Tips For Dealing With Identity Theft
Some people might view identity theft as something that's likely to happen to someone else, but improbable as far as they are concerned. This isn't due to ignorance or any other fault - it's a basic human instinct to believe that the worst things we can imagine aren't actually going to affect us.
However, it's entirely possible that you or anyone else could become a victim of identifty theft due to mistakes that don't seem particularly significant. Sharing your information online or through another media channel that seems secure, but is actually compromised, is a common cause.
If your name, Social Security number, credit card number or bank information is somehow leaked, there are a number of steps you can take to ensure that the damage is minimal.
Begin by contacting your banks and credit providers, informing them of the situation and telling them to cancel your cards and place holds on your accounts. It may be helpful to send them a written summary of the event, including any pertinent supporting documents.
Continue by contacting any of the three major U.S. credit bureaus and asking them to place a fraud alert on your accounts. You only need to contact one of them - they are obligated by law to inform the other two companies of the alert that's been put in place.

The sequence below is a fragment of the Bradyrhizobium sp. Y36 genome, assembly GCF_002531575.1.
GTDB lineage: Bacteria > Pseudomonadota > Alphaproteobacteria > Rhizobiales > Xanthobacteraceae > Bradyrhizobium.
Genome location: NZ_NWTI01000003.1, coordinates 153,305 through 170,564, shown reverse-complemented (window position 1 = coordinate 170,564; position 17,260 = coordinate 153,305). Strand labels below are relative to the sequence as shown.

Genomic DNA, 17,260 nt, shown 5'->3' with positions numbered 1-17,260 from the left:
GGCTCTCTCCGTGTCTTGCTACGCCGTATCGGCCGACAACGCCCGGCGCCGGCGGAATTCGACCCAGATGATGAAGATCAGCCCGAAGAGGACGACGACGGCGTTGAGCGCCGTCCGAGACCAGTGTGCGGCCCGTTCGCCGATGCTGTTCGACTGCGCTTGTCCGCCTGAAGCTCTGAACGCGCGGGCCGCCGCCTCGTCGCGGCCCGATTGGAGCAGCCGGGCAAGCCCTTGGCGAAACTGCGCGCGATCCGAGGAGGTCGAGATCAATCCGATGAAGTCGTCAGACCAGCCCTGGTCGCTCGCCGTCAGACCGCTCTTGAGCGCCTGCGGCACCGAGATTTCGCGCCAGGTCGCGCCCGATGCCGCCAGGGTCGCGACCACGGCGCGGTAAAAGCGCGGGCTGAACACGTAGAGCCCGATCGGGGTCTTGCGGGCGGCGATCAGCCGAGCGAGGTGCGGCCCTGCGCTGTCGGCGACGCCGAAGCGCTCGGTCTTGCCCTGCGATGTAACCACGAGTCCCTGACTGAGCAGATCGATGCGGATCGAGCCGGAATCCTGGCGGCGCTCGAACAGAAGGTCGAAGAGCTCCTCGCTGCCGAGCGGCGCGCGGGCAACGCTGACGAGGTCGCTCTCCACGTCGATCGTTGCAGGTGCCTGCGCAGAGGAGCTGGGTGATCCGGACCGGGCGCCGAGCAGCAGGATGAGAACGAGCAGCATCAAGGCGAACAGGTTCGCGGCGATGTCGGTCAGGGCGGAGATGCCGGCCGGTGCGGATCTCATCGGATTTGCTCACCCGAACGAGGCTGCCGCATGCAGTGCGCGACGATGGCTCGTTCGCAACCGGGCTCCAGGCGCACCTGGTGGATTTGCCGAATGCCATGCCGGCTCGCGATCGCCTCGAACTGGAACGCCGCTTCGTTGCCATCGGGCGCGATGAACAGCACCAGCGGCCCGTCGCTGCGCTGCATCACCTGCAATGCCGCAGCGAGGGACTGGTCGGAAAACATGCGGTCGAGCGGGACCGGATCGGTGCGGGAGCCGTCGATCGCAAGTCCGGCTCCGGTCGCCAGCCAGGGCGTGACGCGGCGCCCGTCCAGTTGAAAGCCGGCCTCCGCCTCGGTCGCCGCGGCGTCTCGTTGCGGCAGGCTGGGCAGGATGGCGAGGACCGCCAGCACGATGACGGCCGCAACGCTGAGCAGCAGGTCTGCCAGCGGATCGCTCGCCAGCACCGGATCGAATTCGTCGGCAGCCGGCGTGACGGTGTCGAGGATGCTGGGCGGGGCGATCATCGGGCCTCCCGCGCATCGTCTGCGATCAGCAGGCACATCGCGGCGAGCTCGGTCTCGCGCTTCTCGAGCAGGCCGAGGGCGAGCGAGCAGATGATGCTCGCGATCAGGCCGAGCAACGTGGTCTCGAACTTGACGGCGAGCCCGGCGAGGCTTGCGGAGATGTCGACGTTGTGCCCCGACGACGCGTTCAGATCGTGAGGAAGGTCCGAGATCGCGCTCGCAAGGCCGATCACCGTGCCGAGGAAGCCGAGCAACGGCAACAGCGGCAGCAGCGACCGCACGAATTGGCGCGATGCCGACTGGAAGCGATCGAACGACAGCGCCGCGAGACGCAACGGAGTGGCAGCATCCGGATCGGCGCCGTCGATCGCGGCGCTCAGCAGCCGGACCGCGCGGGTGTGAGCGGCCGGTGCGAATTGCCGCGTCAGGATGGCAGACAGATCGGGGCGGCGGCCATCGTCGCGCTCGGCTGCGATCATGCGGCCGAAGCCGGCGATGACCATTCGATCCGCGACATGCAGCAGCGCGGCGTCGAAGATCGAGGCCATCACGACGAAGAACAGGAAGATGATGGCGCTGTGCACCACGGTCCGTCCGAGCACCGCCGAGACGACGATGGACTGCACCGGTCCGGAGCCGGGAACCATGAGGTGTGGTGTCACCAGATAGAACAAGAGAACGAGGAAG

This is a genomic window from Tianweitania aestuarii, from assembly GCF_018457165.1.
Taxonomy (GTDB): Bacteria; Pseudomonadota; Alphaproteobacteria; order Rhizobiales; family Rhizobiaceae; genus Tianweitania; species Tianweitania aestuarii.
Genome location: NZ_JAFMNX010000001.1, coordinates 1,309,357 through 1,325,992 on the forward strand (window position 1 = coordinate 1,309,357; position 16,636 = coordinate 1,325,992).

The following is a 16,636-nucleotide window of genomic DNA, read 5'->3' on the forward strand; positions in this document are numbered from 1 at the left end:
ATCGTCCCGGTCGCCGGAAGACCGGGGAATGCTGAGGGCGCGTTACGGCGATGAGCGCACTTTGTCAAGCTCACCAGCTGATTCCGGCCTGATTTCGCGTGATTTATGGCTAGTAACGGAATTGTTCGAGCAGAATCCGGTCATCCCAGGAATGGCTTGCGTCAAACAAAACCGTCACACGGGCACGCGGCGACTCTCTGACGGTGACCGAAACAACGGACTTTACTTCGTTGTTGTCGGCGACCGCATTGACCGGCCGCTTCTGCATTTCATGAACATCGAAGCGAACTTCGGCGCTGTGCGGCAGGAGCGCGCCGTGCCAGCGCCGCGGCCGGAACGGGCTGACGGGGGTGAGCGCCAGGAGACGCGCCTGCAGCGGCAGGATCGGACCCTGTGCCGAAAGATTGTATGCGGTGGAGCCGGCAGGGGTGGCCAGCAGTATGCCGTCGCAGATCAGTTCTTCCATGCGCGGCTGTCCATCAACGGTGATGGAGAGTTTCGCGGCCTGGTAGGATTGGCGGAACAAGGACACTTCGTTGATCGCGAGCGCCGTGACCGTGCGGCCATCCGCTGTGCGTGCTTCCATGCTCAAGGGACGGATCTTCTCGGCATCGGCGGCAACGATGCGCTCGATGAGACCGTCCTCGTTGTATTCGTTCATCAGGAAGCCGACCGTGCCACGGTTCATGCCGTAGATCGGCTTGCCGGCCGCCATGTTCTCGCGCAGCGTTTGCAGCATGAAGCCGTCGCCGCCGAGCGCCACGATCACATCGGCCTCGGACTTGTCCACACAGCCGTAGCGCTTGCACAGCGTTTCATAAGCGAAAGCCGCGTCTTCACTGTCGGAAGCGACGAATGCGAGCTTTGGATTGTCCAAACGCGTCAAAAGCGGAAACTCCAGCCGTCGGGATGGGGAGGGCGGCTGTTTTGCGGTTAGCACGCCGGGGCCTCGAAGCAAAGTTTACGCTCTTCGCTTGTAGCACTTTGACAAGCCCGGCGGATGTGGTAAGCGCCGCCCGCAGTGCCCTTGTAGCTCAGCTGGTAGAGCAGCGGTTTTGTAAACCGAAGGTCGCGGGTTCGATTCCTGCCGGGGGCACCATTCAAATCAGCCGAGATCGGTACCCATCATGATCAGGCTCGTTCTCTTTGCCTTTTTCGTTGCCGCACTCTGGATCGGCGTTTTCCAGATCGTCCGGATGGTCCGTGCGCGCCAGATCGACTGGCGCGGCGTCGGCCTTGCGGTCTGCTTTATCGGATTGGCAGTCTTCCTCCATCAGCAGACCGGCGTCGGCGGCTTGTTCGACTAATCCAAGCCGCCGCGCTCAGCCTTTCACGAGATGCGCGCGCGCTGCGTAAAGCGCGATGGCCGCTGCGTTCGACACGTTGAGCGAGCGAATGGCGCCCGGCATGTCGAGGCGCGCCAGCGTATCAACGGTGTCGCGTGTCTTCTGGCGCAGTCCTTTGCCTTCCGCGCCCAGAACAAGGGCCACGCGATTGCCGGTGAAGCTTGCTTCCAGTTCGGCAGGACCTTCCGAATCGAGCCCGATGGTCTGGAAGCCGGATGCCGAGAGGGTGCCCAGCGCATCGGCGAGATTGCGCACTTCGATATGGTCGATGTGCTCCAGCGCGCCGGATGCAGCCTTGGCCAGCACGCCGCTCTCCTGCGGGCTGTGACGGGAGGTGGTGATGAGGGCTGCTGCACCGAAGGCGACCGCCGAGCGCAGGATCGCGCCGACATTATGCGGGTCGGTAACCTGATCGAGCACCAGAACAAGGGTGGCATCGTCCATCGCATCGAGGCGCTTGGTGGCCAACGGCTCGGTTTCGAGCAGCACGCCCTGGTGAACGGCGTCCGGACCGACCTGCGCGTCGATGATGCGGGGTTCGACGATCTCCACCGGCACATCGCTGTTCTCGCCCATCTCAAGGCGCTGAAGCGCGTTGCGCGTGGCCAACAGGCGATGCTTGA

Depending on your banking institution or creditor, you may have some or all of the money you have lost refunded to you. This will not be the case with every bank, so some victims of identify theft will have no choice but to cut their losses and move on.
Whether this occurs or not, you can assure yourself that your risks of suffering this loss again will be significantly reduced if you have the credit bureaus place an extended fraud alert on your report. This will remain in effect for seven years and place several restrictions on your accounts that greatly lessen your chances of encountering identity theft.
Are you worried that you could be vulnerable to identity theft?